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Extreme heights and changes in altitude of migrating Great Snipes - Barometer and accelerometer logging put new light on great migrations

Weber, Julia (2019) BION02 20191
Degree Projects in Biology
Abstract
Tracking birds throughout their migratory flights have reached new heights during the last decades, as new technology has made it possible to track birds during with higher accuracy than ever before. In this study, I have used accelerometer and air pressure data to mainly address the questions of altitude selection and changes during long distance non-stop migration in the Great Snipe (Gallinago media). Data was collected for autumn migration in 2016 and 2017, and for spring migration in 2018. During their long-distance non-stop migrations over the Mediterranean Sea and the Sahara Desert they can reach altitudes of 7000 m. Additionally, they perform numerous climbs equivalent to reaching their maximum altitude 5.4 times during the flight.... (More)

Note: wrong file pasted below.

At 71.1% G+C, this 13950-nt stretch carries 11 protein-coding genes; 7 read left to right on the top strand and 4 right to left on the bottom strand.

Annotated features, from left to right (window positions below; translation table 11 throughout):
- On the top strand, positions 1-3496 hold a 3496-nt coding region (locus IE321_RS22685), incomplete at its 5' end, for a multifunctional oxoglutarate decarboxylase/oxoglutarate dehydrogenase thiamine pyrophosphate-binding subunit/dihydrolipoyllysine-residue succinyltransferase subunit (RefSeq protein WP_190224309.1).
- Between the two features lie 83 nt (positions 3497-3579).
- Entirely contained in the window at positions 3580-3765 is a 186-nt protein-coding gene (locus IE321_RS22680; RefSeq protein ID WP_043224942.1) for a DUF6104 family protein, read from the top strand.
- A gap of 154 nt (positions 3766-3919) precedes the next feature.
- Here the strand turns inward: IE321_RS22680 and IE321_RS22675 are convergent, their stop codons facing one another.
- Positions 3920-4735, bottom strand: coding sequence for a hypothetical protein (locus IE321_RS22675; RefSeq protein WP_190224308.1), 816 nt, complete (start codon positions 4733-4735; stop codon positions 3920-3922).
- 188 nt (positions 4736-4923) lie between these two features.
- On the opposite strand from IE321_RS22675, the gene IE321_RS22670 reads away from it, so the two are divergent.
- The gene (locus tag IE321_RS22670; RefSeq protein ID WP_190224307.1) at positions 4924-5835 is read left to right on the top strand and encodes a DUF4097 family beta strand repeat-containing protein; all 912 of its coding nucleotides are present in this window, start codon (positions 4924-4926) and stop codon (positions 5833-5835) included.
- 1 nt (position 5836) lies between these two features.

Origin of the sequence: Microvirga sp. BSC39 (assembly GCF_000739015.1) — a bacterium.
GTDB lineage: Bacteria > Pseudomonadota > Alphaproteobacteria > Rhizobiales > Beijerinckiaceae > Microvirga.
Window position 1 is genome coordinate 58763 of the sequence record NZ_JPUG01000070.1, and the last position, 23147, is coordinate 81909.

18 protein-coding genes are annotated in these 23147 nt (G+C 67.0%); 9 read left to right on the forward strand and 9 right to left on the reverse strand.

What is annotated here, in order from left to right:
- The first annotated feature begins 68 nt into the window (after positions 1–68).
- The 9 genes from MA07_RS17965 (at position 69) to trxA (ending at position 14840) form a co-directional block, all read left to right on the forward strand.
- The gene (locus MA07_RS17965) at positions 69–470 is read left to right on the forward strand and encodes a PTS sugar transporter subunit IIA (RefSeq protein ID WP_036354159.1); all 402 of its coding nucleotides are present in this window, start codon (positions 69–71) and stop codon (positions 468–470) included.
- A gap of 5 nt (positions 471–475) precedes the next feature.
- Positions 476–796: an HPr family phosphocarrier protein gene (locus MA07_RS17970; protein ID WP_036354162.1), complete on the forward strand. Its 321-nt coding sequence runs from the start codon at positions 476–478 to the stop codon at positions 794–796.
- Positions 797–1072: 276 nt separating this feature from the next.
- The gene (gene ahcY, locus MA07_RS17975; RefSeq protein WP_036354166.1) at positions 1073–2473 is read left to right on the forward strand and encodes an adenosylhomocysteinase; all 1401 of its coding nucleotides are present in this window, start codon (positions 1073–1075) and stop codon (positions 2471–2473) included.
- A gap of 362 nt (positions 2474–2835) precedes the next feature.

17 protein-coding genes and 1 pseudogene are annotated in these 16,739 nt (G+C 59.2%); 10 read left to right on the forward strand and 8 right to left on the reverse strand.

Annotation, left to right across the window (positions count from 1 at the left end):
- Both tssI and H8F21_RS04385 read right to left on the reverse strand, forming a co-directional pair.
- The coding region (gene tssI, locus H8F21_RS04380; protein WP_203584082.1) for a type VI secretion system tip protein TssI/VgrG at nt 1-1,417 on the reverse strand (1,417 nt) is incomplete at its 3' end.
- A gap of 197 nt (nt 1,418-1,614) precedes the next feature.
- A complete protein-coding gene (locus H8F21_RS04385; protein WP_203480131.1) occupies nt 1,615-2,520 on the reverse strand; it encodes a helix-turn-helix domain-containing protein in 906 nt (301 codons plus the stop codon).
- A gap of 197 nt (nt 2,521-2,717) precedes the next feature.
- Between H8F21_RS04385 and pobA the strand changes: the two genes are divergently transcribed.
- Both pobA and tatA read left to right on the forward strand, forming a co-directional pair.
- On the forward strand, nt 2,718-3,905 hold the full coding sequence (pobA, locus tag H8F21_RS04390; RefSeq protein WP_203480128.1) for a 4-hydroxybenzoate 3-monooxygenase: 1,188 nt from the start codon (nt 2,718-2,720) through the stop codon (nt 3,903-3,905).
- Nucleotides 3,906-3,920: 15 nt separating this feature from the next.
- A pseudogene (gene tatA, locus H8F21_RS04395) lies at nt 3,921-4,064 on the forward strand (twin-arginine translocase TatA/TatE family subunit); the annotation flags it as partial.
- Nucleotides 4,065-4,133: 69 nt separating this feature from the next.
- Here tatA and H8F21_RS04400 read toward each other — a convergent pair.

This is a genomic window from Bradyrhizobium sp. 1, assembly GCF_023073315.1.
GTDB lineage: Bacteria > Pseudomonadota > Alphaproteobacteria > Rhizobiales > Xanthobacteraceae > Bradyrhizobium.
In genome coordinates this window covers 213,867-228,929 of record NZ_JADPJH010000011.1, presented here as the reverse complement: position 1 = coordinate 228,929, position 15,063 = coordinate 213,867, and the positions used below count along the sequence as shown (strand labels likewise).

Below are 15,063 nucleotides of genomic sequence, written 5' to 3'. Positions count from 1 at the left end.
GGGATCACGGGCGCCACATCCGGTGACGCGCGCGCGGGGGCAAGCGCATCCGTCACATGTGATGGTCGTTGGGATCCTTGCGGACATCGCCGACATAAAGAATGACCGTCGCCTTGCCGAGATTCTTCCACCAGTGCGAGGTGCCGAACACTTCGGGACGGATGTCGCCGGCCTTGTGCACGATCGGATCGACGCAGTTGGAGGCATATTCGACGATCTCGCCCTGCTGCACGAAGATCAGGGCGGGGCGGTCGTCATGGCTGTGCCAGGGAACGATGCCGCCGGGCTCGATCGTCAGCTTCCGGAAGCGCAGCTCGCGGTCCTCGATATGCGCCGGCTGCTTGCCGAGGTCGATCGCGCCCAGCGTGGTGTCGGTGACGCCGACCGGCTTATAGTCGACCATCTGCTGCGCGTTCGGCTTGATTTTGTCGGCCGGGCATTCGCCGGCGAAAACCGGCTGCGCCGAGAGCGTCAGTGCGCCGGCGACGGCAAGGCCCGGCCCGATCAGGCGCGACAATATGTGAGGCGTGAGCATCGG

Tracking birds throughout their migratory flights have reached new heights during the last decades, as new technology has made it possible to track birds during with higher accuracy than ever before. In this study, I have used accelerometer and air pressure data to mainly address the questions of altitude selection and changes during long distance non-stop migration in the Great Snipe (Gallinago media). Data was collected for autumn migration in 2016 and 2017, and for spring migration in 2018. During their long-distance non-stop migrations over the Mediterranean Sea and the Sahara Desert they can reach altitudes of 7000 m. Additionally, they perform numerous climbs equivalent to reaching their maximum altitude 5.4 times during the flight. The birds were migrating at lower altitudes during the night compared to the day, and started climbing to higher altitudes before the break of dawn. When climbing throughout the non-stop flights, climb rates rarely exceeded 0.5 ms-1. The changes in altitude are discussed to be caused by geographical barriers, wind directions and atmospheric conditions, vision and risk of dehydration and overheating. While avoiding geographical barriers such as mountains may be an obvious explanation, it cannot explain all of the changes in altitude. The birds could be changing altitude to reach favourable winds for migration which can vary in both space and time, and to avoid turbulent air masses during the day. The birds’ ability to see its surroundings may also play a role, as could also the ability to avoid predators by avoiding the airspace at which they seek for prey. Although it proved difficult to draw any certain conclusions, I have been able to elaborate around important pathways for gaining a greater understanding of the patterns in altitude that we see in migrating Great Snipes. I also addressed questions of flight initiation time, where I found a strong correlation between flight initiation time and sunset time. This correlation is discussed to be caused by the birds taking advantage of favourable cues during sunset for calibrating their magnetic and celestial compasses. As the Great Snipe is red listed in Sweden and categorised as “near threatened” by IUCN , there is great value in gaining more knowledge about their migratory behaviour and the sensitivity of their migratory route in order to connect this with possible climatic changes and habitat deterioration at both breeding and wintering grounds. (Less)